Background and purpose: Metabolism in tumor cells depends mainly on glycolysis and thus hyperglycemia has been shown to influence tumor properties in various tumor entities. In this retrospective study we set out to determine if hyperglycemic serum levels during radiation therapy impact patient survival and progression patterns in primary glioblastoma (GBM).
Material and methods: We retrospectively analyzed glucose serum levels, survival and progression patterns on magnetic resonance imaging (MRI) in 262 GBM patients receiving radiation therapy. Hyperglycemia was classified as mild (> 180 mg/dL) or excessive (≥ 300 mg/dL), and isolated (one hyperglycemic event) or persistent (≥ 3 hyperglycemic events). The multivariate Cox proportional hazards ratio was used to assess the influence of cofactors on survival.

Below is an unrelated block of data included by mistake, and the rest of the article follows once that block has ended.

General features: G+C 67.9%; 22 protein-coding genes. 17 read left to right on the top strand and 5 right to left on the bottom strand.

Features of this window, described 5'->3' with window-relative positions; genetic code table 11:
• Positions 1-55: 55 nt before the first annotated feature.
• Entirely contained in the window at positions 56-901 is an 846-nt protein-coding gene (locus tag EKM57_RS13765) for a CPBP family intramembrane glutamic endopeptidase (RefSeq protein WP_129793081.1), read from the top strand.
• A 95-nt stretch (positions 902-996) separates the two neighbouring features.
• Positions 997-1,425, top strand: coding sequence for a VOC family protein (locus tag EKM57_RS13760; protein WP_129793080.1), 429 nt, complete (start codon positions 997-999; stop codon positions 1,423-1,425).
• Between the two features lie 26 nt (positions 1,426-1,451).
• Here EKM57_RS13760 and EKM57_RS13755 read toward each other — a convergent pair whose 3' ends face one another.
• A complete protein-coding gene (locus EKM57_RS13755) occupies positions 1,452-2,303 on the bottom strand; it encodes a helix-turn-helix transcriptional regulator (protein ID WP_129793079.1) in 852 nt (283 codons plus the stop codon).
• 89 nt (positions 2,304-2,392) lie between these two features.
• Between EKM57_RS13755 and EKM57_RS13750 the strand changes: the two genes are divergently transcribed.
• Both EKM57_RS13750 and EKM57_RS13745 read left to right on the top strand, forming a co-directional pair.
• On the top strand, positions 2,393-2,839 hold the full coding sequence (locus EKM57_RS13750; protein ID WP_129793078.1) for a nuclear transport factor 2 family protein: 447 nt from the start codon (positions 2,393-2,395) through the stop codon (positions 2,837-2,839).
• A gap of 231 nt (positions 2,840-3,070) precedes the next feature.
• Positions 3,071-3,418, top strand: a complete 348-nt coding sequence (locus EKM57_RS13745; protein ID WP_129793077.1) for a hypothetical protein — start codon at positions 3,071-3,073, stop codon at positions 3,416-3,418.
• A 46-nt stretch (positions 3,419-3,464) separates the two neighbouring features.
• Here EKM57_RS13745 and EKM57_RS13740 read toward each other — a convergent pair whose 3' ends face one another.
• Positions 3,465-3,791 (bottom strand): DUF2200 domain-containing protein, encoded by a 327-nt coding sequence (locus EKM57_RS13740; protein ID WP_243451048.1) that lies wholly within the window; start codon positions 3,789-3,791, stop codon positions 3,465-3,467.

Results: Persistent mild (HR = 2.23; p < 0.001) and excessive hyperglycemia (HR = 2.51; p < 0.001) were associated with a decrease in overall survival rates, even when considering the covariate corticosteroid therapy. Here metabolic imbalances did not affect the progression-free interval (p = 0.402), the occurrence of distant (p = 0.587) and multifocal progression (p = 0.445).
Conclusion: Our findings support the theory that hyperglycemia during radiation therapy in GBM patients is an unfavorable prognostic cofactor for survival and is detrimental to the survival rates independent of corticosteroid therapy. However, no significant effects of hyperglycemic metabolism on the progression-free interval and recurrence patterns were found.